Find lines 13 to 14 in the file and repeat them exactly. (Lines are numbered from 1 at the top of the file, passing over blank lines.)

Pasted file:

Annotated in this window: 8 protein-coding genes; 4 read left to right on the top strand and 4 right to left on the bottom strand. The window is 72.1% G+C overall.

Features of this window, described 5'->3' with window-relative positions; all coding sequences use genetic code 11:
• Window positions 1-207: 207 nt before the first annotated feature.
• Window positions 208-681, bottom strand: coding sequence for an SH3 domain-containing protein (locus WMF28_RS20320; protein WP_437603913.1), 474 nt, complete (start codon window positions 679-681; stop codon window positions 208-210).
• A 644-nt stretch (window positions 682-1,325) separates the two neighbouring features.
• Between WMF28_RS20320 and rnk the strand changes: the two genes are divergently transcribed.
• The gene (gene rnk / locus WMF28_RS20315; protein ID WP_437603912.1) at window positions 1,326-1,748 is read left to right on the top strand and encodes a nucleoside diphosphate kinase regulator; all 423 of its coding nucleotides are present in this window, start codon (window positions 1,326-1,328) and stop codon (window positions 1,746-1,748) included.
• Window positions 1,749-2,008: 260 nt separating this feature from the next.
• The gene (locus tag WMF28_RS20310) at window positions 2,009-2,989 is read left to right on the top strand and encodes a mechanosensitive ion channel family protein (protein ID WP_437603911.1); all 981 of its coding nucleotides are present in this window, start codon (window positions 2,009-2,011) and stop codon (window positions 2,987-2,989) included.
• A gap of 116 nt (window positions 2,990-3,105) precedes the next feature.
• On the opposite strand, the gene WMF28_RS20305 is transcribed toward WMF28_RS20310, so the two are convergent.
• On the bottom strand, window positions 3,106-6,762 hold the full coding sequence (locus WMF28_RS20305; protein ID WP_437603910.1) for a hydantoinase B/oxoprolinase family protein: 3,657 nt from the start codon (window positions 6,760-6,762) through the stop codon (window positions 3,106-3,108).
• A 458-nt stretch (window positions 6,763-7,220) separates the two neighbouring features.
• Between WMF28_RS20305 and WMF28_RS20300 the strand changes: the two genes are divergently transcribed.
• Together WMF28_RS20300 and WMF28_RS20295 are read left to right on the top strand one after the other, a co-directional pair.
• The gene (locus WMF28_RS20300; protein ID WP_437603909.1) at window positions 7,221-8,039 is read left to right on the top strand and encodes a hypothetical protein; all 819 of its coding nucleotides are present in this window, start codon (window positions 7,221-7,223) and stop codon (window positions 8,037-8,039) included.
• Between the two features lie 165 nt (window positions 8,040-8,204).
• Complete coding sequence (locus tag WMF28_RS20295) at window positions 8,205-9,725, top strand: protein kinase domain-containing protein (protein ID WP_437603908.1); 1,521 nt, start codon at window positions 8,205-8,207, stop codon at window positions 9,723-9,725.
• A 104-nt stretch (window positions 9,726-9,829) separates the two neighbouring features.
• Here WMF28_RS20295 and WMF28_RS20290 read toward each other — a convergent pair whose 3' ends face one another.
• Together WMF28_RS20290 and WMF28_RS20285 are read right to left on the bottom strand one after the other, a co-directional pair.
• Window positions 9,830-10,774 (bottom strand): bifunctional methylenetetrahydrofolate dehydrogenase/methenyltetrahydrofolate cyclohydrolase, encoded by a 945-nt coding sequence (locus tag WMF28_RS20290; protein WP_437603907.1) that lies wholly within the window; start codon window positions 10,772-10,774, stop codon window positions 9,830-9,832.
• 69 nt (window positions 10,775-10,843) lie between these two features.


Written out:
• A 458-nt stretch (window positions 6,763-7,220) separates the two neighbouring features.
• Between WMF28_RS20305 and WMF28_RS20300 the strand changes: the two genes are divergently transcribed.